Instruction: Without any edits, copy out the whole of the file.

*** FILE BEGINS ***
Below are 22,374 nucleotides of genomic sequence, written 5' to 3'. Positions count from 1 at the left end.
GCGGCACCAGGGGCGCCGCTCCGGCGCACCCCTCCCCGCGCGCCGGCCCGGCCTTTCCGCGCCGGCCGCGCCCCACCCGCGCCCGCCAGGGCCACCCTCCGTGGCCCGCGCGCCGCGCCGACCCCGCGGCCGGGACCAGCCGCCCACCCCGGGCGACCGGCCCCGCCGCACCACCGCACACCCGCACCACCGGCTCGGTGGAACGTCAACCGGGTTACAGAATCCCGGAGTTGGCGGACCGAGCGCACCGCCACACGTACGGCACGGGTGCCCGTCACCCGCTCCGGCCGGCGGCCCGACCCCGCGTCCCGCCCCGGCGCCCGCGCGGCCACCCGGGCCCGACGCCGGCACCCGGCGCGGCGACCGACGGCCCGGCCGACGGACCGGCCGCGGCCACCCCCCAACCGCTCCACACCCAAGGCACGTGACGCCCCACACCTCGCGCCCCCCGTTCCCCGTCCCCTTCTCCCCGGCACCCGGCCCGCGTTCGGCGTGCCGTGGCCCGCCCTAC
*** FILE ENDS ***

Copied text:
Below are 22,374 nucleotides of genomic sequence, written 5' to 3'. Positions count from 1 at the left end.
GCGGCACCAGGGGCGCCGCTCCGGCGCACCCCTCCCCGCGCGCCGGCCCGGCCTTTCCGCGCCGGCCGCGCCCCACCCGCGCCCGCCAGGGCCACCCTCCGTGGCCCGCGCGCCGCGCCGACCCCGCGGCCGGGACCAGCCGCCCACCCCGGGCGACCGGCCCCGCCGCACCACCGCACACCCGCACCACCGGCTCGGTGGAACGTCAACCGGGTTACAGAATCCCGGAGTTGGCGGACCGAGCGCACCGCCACACGTACGGCACGGGTGCCCGTCACCCGCTCCGGCCGGCGGCCCGACCCCGCGTCCCGCCCCGGCGCCCGCGCGGCCACCCGGGCCCGACGCCGGCACCCGGCGCGGCGACCGACGGCCCGGCCGACGGACCGGCCGCGGCCACCCCCCAACCGCTCCACACCCAAGGCACGTGACGCCCCACACCTCGCGCCCCCCGTTCCCCGTCCCCTTCTCCCCGGCACCCGGCCCGCGTTCGGCGTGCCGTGGCCCGCCCTAC